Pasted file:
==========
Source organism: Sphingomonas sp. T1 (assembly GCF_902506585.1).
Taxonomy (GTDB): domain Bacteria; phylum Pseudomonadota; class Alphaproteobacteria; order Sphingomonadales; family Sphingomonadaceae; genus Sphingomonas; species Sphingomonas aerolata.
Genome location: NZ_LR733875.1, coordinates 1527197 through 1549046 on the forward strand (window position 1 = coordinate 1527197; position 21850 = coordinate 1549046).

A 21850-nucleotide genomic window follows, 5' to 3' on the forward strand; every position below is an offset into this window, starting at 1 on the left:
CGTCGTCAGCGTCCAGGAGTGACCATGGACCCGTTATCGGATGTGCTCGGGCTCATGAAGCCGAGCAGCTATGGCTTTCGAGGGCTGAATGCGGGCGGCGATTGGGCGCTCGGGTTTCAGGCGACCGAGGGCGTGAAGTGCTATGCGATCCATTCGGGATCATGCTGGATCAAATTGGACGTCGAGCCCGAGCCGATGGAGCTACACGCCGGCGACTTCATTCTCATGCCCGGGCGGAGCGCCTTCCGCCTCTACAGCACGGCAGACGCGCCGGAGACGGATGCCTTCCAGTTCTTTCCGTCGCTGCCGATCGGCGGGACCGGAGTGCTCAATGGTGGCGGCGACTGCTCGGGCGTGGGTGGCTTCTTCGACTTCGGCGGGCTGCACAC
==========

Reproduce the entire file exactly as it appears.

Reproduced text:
Source organism: Sphingomonas sp. T1 (assembly GCF_902506585.1).
Taxonomy (GTDB): domain Bacteria; phylum Pseudomonadota; class Alphaproteobacteria; order Sphingomonadales; family Sphingomonadaceae; genus Sphingomonas; species Sphingomonas aerolata.
Genome location: NZ_LR733875.1, coordinates 1527197 through 1549046 on the forward strand (window position 1 = coordinate 1527197; position 21850 = coordinate 1549046).

A 21850-nucleotide genomic window follows, 5' to 3' on the forward strand; every position below is an offset into this window, starting at 1 on the left:
CGTCGTCAGCGTCCAGGAGTGACCATGGACCCGTTATCGGATGTGCTCGGGCTCATGAAGCCGAGCAGCTATGGCTTTCGAGGGCTGAATGCGGGCGGCGATTGGGCGCTCGGGTTTCAGGCGACCGAGGGCGTGAAGTGCTATGCGATCCATTCGGGATCATGCTGGATCAAATTGGACGTCGAGCCCGAGCCGATGGAGCTACACGCCGGCGACTTCATTCTCATGCCCGGGCGGAGCGCCTTCCGCCTCTACAGCACGGCAGACGCGCCGGAGACGGATGCCTTCCAGTTCTTTCCGTCGCTGCCGATCGGCGGGACCGGAGTGCTCAATGGTGGCGGCGACTGCTCGGGCGTGGGTGGCTTCTTCGACTTCGGCGGGCTGCACAC